“I’m on SSDI,” he confided, “since, oh, eighty, two, eighty-three.”

“1983, did you say? That’s a long time ago now. What happened?,” I asked.

“I’m paranoid schizophrenic,” he volunteered without any hesitation and without hesitation I asked if he was on medication.

He explained which psychotropic medications didn’t really work and which one was best before admitting, “No, not anymore. I self-medicate,” he said and made the extended pinky and thumb, folded middle fingers-universal sign for booze.

“Well, that kind of medication’s pretty hard on your liver,” I said.

“No,” he said laughing, “I got an iron-clad liver.”

Then he told me how a friend of his, whom he said drank way more than he did, died last month, in an alley up near The Regal, behind the BBQ & Burger Hut.

One other privilege of our membership in this club is knowing that we have nothing to lose, so we will just say it.

“You know,” I said, “I’ll bet if I was sitting here with your friend, he’d tell me how he had an “iron-clad liver”, too. You outta take care a yourself and take it easy on that stuff.”

After fifteen minutes or so I said, “Look, we’ve been visiting too long for me to not even know your name. Sorry about that. What’s your name, brother?,” I asked extending my hand.

“Michael,” he said, taking my hand and smiling. I introduced myself, repeated my name, and he shook my hand again and said, “It’s real good to meet’cha.”

Over nearly the next hour I learned about Michael’s move from Chicago to Florida when he was two and half years old and to New Mexico with his mom and brothers when he was four and heard several random anecdotes about his brothers and his experience in high school. I asked him if he hadn’t married and had children. Now, I’m no prude. I can hold my own and maybe yours too (see what I did there?) when it comes to innuendo and locker room humor, but even I probably blushed as I did my best to not laugh disruptively in the otherwise quiet park as Michael proceeded to rather graphically shared about his attempts to impregnate the woman who would be his son’s mother. Positioning his hands and spreading his legs to illustrate, he explained,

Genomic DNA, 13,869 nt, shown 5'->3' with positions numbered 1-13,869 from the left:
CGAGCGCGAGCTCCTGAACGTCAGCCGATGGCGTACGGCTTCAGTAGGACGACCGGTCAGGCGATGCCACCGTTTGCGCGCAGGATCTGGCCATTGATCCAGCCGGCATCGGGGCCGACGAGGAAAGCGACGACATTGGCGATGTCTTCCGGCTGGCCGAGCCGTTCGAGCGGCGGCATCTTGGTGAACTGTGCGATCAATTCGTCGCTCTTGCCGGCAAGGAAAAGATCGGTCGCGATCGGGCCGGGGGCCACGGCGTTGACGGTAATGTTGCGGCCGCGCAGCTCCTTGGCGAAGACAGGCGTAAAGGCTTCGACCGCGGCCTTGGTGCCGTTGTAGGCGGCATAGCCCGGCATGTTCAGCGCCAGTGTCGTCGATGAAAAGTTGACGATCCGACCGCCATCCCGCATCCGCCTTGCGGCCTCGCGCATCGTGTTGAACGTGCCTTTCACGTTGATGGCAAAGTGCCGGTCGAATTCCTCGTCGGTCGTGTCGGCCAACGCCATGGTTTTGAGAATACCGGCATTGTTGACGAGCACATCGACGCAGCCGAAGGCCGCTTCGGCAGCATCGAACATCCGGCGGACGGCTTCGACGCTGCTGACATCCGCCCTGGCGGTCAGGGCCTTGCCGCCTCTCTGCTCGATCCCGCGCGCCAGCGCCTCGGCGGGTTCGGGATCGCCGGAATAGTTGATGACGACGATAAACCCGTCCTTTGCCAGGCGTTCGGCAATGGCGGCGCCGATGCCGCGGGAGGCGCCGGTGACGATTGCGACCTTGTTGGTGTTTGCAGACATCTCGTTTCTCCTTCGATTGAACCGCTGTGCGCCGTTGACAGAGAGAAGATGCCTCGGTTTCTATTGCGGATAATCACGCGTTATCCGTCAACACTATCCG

“I had to get it in those, um, what do ya’ call ’em? Utopian tubes.”

Smiling hard against my laughter, I said, “Um, I think it’s fallopian tubes, Michael, but I s’pose, maybe, if it’s real, real good, maybe it is “utopian tubes”. I’m gonna defer to your experience on this one.”

Michael’s experience had been sometime ago now as he put his son at being around forty-seven and mentioned his grandson going in to the Marines, but something Michael had said earlier had stuck in my mind.

“Michael,” I said, “you know earlier when you talked about your mother passing away, you said that the ‘precious Lord took her home’. Now, I’m not trying to sound judgmental, I just know myself pretty well at this point and frankly, Michael, if I was on the street begging for food and drink, hadn’t seen my family in years, and was diagnosed paranoid schizophrenic, I’d probably have some other names I’d call God besides ‘precious Lord’. I’m guessin’ I’d be pretty bitter in my lucid moments, but all things considered, you seem kinda happy and still willing to accuse God of being good. Why?”